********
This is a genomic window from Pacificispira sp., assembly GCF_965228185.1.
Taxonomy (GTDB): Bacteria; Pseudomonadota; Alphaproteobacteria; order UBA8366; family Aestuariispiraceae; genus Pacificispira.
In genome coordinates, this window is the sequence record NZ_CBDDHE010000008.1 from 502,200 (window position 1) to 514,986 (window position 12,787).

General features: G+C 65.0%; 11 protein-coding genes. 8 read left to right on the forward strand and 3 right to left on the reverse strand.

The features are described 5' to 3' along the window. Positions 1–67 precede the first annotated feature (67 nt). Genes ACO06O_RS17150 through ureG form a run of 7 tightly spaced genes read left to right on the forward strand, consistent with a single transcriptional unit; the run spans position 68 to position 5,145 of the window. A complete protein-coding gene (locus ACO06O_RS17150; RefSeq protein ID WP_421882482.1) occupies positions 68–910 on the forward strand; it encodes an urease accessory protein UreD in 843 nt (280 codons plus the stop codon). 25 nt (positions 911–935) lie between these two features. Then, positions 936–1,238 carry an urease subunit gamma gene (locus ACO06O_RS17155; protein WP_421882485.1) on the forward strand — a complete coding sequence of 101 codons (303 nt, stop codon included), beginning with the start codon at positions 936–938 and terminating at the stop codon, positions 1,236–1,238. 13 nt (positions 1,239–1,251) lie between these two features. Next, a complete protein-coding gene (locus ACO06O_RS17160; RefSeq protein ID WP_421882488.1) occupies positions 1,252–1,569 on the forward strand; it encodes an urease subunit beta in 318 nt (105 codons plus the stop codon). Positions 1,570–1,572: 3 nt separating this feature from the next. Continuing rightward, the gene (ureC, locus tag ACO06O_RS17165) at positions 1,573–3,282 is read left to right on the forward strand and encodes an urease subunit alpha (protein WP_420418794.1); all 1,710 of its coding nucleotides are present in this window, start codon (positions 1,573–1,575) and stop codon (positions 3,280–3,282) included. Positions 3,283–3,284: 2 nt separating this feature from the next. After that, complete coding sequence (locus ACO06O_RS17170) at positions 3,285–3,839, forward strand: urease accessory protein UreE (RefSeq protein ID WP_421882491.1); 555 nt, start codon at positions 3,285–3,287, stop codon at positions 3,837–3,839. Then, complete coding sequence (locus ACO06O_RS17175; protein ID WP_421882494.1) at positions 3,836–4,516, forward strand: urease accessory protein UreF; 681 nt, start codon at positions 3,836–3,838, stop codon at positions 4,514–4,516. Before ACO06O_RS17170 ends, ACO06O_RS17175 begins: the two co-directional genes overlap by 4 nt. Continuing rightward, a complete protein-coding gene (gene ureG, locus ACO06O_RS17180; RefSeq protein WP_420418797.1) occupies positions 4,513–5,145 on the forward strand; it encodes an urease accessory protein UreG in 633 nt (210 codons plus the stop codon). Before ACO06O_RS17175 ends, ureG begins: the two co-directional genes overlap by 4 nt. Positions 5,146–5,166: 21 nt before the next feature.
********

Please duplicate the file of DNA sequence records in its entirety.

This is a genomic window from Pacificispira sp., assembly GCF_965228185.1.
Taxonomy (GTDB): Bacteria; Pseudomonadota; Alphaproteobacteria; order UBA8366; family Aestuariispiraceae; genus Pacificispira.
In genome coordinates, this window is the sequence record NZ_CBDDHE010000008.1 from 502,200 (window position 1) to 514,986 (window position 12,787).

General features: G+C 65.0%; 11 protein-coding genes. 8 read left to right on the forward strand and 3 right to left on the reverse strand.

The features are described 5' to 3' along the window. Positions 1–67 precede the first annotated feature (67 nt). Genes ACO06O_RS17150 through ureG form a run of 7 tightly spaced genes read left to right on the forward strand, consistent with a single transcriptional unit; the run spans position 68 to position 5,145 of the window. A complete protein-coding gene (locus ACO06O_RS17150; RefSeq protein ID WP_421882482.1) occupies positions 68–910 on the forward strand; it encodes an urease accessory protein UreD in 843 nt (280 codons plus the stop codon). 25 nt (positions 911–935) lie between these two features. Then, positions 936–1,238 carry an urease subunit gamma gene (locus ACO06O_RS17155; protein WP_421882485.1) on the forward strand — a complete coding sequence of 101 codons (303 nt, stop codon included), beginning with the start codon at positions 936–938 and terminating at the stop codon, positions 1,236–1,238. 13 nt (positions 1,239–1,251) lie between these two features. Next, a complete protein-coding gene (locus ACO06O_RS17160; RefSeq protein ID WP_421882488.1) occupies positions 1,252–1,569 on the forward strand; it encodes an urease subunit beta in 318 nt (105 codons plus the stop codon). Positions 1,570–1,572: 3 nt separating this feature from the next. Continuing rightward, the gene (ureC, locus tag ACO06O_RS17165) at positions 1,573–3,282 is read left to right on the forward strand and encodes an urease subunit alpha (protein WP_420418794.1); all 1,710 of its coding nucleotides are present in this window, start codon (positions 1,573–1,575) and stop codon (positions 3,280–3,282) included. Positions 3,283–3,284: 2 nt separating this feature from the next. After that, complete coding sequence (locus ACO06O_RS17170) at positions 3,285–3,839, forward strand: urease accessory protein UreE (RefSeq protein ID WP_421882491.1); 555 nt, start codon at positions 3,285–3,287, stop codon at positions 3,837–3,839. Then, complete coding sequence (locus ACO06O_RS17175; protein ID WP_421882494.1) at positions 3,836–4,516, forward strand: urease accessory protein UreF; 681 nt, start codon at positions 3,836–3,838, stop codon at positions 4,514–4,516. Before ACO06O_RS17170 ends, ACO06O_RS17175 begins: the two co-directional genes overlap by 4 nt. Continuing rightward, a complete protein-coding gene (gene ureG, locus ACO06O_RS17180; RefSeq protein WP_420418797.1) occupies positions 4,513–5,145 on the forward strand; it encodes an urease accessory protein UreG in 633 nt (210 codons plus the stop codon). Before ACO06O_RS17175 ends, ureG begins: the two co-directional genes overlap by 4 nt. Positions 5,146–5,166: 21 nt before the next feature.